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Wednesday, July 31, 2013

Assisted Suicide and Medical Technology: A Social Failure


I was paralyzed in 1978. As my son would say that was a long time ago--the olden days in his estimation. Without him around my summer has seemed disjointed. Nothing has worked out quite like I had hoped and I have been preoccupied with the Fall. I start teaching August 26 and I will hold two classes before Labor Day, the unofficial end of the summer. I am nervous too. I will be teaching honors students at Syracuse University. My class, "From Prenatal Testing to Alzheimer's: Issues in Bioethics and Disability" is new and my first firmly rooted in bioethics. I veered head long into bioethics in 2006 when I heard about the Ashley Treatment or what has become known as growth attenuation. I was stunned in 2006 and remain stunned in 2013 that such a procedure could be performed. How I wonder could an ethics committee allow this to happen? My interest in growth attenuation led me to delve deeply into assisted suicide legislation and this has rekindled a long dormant interest in what happens to people after they become paralyzed.  I am now troubled not only about the larger cultural push to accept assisted suicide but also the severely limited amount of time people who experience a sudden spinal cord injury are given to adapt to paralysis. Add to this a rapidly expanding elderly population and increasing reliance on medical technology to prolong life, an absolute lack of care about vulnerable populations, and a toxic social situation has been created.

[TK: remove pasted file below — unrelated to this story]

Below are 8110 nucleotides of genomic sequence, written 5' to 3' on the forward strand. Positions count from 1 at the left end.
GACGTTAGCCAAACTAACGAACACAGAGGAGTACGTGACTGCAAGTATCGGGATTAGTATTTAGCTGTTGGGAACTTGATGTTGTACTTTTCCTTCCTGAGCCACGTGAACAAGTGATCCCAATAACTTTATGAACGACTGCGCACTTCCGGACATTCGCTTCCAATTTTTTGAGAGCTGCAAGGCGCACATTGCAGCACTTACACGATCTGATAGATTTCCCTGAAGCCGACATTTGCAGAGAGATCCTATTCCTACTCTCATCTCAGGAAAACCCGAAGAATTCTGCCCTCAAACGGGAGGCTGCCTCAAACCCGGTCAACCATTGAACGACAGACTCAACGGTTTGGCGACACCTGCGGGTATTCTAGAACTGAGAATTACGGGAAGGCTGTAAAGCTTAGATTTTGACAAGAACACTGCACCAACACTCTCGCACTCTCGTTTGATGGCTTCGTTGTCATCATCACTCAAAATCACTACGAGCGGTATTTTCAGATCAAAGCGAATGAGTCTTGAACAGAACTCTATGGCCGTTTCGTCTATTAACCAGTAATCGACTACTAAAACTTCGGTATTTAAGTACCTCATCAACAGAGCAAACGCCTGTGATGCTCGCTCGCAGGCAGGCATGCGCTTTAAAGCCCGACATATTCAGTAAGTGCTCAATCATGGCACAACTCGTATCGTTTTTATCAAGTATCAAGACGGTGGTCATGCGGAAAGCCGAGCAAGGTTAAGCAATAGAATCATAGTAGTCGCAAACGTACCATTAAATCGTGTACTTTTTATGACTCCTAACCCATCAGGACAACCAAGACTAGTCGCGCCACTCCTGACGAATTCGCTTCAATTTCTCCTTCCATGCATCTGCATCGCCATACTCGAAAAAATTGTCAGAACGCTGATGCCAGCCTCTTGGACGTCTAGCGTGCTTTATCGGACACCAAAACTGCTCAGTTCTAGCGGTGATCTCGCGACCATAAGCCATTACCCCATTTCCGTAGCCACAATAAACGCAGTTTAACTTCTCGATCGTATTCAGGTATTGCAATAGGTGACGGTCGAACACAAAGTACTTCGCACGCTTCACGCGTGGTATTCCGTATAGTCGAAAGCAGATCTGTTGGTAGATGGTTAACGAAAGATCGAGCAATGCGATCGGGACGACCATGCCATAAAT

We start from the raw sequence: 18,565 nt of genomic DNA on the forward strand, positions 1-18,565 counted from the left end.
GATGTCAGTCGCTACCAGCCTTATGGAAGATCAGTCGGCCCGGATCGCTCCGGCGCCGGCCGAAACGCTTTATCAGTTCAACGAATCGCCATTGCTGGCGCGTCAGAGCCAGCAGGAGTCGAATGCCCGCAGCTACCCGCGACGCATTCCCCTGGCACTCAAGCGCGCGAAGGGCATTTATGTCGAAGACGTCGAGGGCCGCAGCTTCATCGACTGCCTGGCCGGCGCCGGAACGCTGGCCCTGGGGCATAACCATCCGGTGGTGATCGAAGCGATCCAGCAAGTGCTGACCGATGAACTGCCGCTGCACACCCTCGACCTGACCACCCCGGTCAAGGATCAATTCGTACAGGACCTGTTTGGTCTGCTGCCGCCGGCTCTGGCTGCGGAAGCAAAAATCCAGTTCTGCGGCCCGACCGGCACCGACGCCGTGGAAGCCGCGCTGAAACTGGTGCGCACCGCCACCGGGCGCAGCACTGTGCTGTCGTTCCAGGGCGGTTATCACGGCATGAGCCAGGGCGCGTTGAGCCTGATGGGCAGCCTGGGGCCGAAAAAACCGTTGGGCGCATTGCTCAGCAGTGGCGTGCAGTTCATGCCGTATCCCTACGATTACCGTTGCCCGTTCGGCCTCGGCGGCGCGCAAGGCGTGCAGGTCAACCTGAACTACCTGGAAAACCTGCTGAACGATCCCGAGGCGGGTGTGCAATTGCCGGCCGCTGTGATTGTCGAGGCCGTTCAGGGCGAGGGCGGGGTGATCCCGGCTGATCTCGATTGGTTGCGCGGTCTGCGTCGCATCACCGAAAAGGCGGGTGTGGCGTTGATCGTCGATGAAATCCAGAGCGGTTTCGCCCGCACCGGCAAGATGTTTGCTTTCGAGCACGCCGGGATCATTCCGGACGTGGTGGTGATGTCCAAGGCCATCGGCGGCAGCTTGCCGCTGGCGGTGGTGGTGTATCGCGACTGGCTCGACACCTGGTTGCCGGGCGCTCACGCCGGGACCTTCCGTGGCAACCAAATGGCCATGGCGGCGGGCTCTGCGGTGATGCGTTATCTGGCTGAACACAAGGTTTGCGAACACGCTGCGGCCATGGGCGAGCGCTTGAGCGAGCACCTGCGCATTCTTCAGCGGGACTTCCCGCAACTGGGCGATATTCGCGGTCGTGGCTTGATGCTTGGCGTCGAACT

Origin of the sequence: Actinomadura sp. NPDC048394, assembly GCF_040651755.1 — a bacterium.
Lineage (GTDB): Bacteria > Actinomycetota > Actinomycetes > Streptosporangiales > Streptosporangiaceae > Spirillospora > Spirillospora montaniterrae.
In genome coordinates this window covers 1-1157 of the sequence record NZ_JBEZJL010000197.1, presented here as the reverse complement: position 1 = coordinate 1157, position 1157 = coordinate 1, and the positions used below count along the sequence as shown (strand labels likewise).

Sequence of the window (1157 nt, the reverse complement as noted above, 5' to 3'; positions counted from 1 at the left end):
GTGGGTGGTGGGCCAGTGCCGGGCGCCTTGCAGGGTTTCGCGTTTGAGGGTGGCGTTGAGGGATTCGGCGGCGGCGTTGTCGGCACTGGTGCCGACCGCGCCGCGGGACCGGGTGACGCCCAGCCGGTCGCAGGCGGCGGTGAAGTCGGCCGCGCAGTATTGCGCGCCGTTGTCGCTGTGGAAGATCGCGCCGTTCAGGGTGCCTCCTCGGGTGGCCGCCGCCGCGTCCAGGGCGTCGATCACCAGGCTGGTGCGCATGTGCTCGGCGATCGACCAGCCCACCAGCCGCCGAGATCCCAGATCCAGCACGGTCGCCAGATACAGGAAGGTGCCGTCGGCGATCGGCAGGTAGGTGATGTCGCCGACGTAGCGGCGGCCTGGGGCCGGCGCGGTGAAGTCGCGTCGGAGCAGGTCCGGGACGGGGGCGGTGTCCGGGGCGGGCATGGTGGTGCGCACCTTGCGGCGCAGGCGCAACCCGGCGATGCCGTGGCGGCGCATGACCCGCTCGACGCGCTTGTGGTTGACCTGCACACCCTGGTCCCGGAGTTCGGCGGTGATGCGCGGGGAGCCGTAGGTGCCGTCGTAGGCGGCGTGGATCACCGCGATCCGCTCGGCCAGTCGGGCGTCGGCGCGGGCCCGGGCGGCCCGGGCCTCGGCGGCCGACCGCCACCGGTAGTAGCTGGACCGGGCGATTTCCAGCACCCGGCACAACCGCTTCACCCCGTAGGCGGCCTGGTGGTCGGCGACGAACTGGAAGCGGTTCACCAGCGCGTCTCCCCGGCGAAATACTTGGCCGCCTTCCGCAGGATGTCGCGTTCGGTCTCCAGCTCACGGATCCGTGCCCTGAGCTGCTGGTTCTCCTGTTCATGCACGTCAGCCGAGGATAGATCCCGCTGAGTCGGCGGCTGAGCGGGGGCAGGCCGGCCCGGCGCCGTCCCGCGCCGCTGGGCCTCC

The noted bioethicist Daniel Callahan has written about our over reliance on medical technology in Taming the Beast, a book I highly recommend. Callahan notes that many directly benefit from advances in medical technology but there is a down side--something anthropologists and archaeologists have often observed about many societies, complex and simple. High tech medical care is not cheap and is in fact highly profitable. One corporation that has created a cash cow is the wound vacuum. 7 million people world wide have used the wound vacuum.  There are 42,000 units in service, and KCI, a company I quickly learned to despise when I used a wound vacuum, has a 1,000 member clinical sales team. There is no question my wound healed more quickly because of the wound vacuum. What KCI and other corporations that produce high tech medical products do not want consumers to think about is cost and what happens when a company like KCI  owns a virtual monopoly on wound care. Yes I benefited from the wound vacuum. It is a spectacular invention, has saved many lives, and revolutionized wound care. But I was also ground down emotionally and financially from the use of the wound vacuum for an extended period of time. What keeps me up at night, what makes me worried about elderly people, the terminally ill, chronically ill,  and disabled is the impact high tech medical care has on a human being. This was a hard lesson I learned in 2010 into 2011. I received outstanding medical care, saw superb wound care specialists, met a skilled surgeon who followed my wound care from beginning to end, and am deeply indebted to my family who were more supportive than a person could possibly hope.